Nursing license and state residency
- 0Howdy Yall,
I am posting this on behalf of my fiance so please bear with me. She just graduated from nursing school in TX but has recently moved with me to Louisiana. She is still a TX resident for all intensive purposes (will start the process of obtaining LA residency soon) and is in the process of taking the NCLEX in TX. She is at the point of just waiting for authorization to test from Pearson.
In the mean time, she has interviewed with several places here in LA for jobs and has already been turned down by 1 because they need someone who can start working now and not have to wait for a license. As I understand, at least in TX, she would be eligible to start working now under a temporary license as long as she's registered to test. That is not the case across state lines.
Does anyone have any information on the best way to go about ultimately getting her LA license in the mean time? She found her dream job but we're both worried sick that they will tell her no due to not being a LA nurse yet and still waiting on TX.
- 1Jan 3, '13 by 1pinknurseShe needs to follow the LA BON policies on licensure. I would also try calling them. In my state you can go to the office & get a temporary license. If licensed in certain states, you can practice in participating states using your original license. The best thing to do is follow the BON guidelines.
- 0Jan 3, '13 by Meriwhen Senior ModeratorOK. We have TX and LA (Louisiana, not Los Angeles).
First, she should check with the LA BON regarding what defines residency. The general rule of thumb is that if you've lived in the state for more than 30 days, she has to have a nursing license for that state. However, each state may differ, so the LA BON is really the best source for the answer.
Second, she need not be a resident of LA to get a LA license. If she has a valid TX license, she can apply for licensure by endorsement in LA. Again, check with the LA BON for the specifics, but the general rule of thumb is that you need not live in the state in order to get a nursing license for it.
As far as practicing temporarily under another state's license....again, ask the LA BON. LA is NOT a compact state, so her TX compact license (which will no longer be a compact license but a TX-only license once she's considered a LA resident) will not automatically apply. Again, general rule of thumb is 30 days.
Hope this helps. Best of luck.
- 0Jan 3, '13 by caroladybelleYou do not have to be a resident of a state to be licensed there, as numerous traveler nurses can attest to.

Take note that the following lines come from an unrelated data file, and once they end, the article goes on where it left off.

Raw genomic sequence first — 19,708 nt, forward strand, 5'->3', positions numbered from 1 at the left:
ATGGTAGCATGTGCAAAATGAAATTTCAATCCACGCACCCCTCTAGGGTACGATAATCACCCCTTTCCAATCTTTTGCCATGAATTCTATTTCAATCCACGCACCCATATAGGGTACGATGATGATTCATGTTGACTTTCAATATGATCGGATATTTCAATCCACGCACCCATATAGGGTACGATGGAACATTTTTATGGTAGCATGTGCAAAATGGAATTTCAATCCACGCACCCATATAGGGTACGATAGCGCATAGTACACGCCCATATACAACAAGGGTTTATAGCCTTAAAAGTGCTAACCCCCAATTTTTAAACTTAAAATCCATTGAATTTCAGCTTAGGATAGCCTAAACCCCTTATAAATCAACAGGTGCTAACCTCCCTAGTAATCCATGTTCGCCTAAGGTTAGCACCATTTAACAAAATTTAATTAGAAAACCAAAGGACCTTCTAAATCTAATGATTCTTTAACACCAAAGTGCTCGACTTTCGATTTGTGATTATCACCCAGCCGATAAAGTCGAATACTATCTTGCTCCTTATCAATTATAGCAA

She can either get licensed in Texas and then apply to Louisiana after she pays Boards andfulfills LA requirements. Or she can apply directly and take Boards in LA.
- 2Jan 3, '13 by GrnTeaWhy do you think she is a TX resident "for all intents and purposes" -- what intent, what purpose? Why doesn't she just take NCLEX in Louisiana? Is there some reason she needs a TX license? There's no requirement to take NCLEX in the state where you went to school, you know. She lives in LA, and that's good enough. She should call the LA board of nursing and get set up to take NCLEX there. They'll just want the transcript from her school.
- 1It's simply from a legal/financial standpoint I guess. Neither state knows she now lives in LA just yet. Her DL is TX, her Paramedic is TX, her car insurance is TX, her vehicle registration is TX, etc. We're in the process of changing her over.
Everyone here is absolutely right, I was just hoping maybe there was a way of getting a temporary license to practice in Louisiana while she's waiting for everything to be processed. The only reason she hasn't cancelled the NCLEX with TX and registered to take it in LA is because she's had the paperwork in with TX to do that for over a month now. We're afraid starting over for the LA test would erase all that and reset the waiting time. Since time is of the essence we didn't want to go that route. Yall are right though.
With a pending job offer she's just going to have to explain to them her situation and see what they want to do about it.
- 0Jan 4, '13 by Meriwhen Senior ModeratorWell, then she has a choice:
She can stick with Texas, get the TX license, then endorse into LA. She'll have two nursing licenses. She'll also have to pay two BONs for the privlege. Since you are concerned about the waiting, will doing this save time? Honestly...not really. She can't apply for LA endorsement until she has the TX license number, and even then, endorsement process can take weeks to months (though if LA issues temporary licenses, that would be faster...but she'd still need the TX license to get it though),
Or she can just apply for NCLEX straight into LA. How long will that take? I don't know as I'm not in LA and I don't know what their average wait time for an ATT is. Smaller state, simpler process (no extra step of endorsement) so it could be a lot faster. Or it could not because I have no idea how efficiently the LA BON runs. Who knows? She could call the LA BON and ask for an estimate on how long it'd take to get the ATT.
So you're taking a chance either way.
IMO, if she has no intention of ever practicing in TX, I also vote for going straight for the LA license. But if her seeking TX work is a valid possiblity (e.g., you plan to live on/near the state line), then stick with the current plan of TX first, LA endorsement later.
- 1Jan 4, '13 by Meriwhen Senior ModeratorAlso, I can't speak for LA or TX's BON so you should verify this with them...but in many states, the BON determines residency by where her primary residence is. If she's living primarily in LA, it doesn't matter if her DL, paramedic, car loan, etc. is still attached to TX--as far as the LA and TX BONs are concerned, she's living in LA and so is going to need a LA license to work there.
Last, most BONs require that name/address changes be submitted to the BON within 30 days.Last edit by Meriwhen on Jan 4, '13